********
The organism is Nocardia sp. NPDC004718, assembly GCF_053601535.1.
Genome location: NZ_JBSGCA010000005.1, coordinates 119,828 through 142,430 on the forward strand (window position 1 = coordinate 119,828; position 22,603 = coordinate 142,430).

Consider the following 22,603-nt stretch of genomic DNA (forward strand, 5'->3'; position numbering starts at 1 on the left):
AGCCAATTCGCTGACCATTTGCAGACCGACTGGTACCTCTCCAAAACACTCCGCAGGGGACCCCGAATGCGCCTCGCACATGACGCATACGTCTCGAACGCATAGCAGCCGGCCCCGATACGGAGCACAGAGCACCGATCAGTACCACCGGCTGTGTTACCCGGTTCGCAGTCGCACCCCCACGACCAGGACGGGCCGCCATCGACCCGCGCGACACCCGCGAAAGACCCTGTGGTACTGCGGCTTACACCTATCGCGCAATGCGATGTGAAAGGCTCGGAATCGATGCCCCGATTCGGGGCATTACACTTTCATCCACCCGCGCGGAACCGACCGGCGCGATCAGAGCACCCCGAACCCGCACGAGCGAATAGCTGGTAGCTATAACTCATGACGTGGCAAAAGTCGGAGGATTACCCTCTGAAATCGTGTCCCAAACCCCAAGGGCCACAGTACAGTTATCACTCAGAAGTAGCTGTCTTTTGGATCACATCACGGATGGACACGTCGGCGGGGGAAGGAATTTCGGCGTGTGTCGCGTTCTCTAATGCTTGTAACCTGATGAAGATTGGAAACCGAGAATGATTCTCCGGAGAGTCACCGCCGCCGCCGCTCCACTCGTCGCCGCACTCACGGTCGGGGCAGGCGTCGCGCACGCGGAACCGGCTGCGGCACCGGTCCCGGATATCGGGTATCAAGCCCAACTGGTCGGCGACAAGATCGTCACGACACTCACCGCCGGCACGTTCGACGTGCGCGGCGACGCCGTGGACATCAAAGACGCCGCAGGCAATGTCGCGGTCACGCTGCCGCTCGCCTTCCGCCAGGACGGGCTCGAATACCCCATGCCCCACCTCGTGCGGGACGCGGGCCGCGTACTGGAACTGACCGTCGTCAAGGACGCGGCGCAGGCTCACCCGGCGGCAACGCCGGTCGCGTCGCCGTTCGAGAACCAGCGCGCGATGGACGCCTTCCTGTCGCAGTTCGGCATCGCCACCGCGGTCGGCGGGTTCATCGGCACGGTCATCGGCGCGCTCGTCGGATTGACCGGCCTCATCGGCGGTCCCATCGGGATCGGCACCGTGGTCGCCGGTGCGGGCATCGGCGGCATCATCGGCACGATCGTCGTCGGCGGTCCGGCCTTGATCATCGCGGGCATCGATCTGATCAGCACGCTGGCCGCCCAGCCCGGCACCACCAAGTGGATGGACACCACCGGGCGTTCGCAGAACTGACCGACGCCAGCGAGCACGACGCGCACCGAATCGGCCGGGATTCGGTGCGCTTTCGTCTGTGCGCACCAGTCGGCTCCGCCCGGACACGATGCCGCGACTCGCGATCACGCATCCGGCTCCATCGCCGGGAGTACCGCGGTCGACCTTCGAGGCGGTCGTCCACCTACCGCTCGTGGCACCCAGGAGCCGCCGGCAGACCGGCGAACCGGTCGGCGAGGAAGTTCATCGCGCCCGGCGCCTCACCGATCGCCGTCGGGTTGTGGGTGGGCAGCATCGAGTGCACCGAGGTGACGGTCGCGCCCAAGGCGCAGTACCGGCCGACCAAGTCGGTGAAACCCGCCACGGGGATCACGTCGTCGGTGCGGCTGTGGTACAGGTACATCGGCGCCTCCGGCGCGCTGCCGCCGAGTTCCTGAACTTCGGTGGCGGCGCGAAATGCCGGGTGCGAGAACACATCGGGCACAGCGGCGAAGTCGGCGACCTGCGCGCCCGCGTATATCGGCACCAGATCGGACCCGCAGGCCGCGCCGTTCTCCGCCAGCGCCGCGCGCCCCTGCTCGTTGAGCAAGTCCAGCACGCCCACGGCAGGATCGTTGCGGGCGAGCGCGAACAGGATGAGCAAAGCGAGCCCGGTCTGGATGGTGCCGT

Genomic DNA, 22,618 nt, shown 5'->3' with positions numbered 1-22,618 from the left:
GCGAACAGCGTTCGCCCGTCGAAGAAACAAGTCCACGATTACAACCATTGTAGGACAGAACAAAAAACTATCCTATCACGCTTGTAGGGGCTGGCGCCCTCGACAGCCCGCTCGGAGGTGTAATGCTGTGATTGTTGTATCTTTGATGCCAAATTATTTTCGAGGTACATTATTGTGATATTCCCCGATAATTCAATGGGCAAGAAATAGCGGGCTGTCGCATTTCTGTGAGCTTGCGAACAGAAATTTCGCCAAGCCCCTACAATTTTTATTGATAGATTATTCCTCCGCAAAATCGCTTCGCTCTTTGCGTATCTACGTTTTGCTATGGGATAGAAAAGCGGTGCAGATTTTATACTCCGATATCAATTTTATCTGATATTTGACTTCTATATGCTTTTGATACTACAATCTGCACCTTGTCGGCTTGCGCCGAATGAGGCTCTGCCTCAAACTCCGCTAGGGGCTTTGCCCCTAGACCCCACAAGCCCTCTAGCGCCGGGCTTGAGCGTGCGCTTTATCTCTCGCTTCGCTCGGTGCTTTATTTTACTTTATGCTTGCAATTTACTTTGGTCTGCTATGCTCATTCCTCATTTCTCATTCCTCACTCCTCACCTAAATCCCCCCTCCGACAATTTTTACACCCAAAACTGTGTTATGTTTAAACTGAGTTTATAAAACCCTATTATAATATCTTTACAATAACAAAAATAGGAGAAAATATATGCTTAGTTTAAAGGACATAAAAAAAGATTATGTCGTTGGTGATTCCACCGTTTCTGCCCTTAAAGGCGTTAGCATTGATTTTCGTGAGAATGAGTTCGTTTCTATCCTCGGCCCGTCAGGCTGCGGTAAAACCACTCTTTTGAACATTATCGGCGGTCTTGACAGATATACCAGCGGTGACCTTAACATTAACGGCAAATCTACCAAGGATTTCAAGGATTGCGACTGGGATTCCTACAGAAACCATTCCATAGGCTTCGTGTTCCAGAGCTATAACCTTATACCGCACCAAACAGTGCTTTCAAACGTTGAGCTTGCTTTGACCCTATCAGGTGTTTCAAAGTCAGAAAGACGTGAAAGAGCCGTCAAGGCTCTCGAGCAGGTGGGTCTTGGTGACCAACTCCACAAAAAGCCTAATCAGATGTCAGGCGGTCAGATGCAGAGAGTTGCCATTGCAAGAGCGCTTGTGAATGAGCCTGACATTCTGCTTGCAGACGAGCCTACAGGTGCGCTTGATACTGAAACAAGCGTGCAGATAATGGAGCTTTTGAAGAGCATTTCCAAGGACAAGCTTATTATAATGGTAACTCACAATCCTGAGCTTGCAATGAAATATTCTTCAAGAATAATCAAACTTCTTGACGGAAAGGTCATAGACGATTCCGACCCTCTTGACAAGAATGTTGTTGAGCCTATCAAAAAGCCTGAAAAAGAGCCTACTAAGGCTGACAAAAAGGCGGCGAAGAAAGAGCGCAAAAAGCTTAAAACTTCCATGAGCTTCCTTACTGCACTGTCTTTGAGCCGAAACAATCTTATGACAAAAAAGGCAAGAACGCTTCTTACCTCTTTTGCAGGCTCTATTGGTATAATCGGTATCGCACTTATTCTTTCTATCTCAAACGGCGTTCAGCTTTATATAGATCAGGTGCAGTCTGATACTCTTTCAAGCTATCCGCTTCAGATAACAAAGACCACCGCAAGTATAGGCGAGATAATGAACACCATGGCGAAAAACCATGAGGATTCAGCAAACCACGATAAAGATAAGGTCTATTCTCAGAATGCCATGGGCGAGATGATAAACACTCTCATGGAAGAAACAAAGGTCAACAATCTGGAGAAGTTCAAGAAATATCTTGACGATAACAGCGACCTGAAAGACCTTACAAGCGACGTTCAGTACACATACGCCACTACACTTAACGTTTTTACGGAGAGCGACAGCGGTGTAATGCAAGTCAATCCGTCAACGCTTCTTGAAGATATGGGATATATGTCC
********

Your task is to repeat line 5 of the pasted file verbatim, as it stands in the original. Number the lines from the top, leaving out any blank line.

Genomic DNA, 22,618 nt, shown 5'->3' with positions numbered 1-22,618 from the left: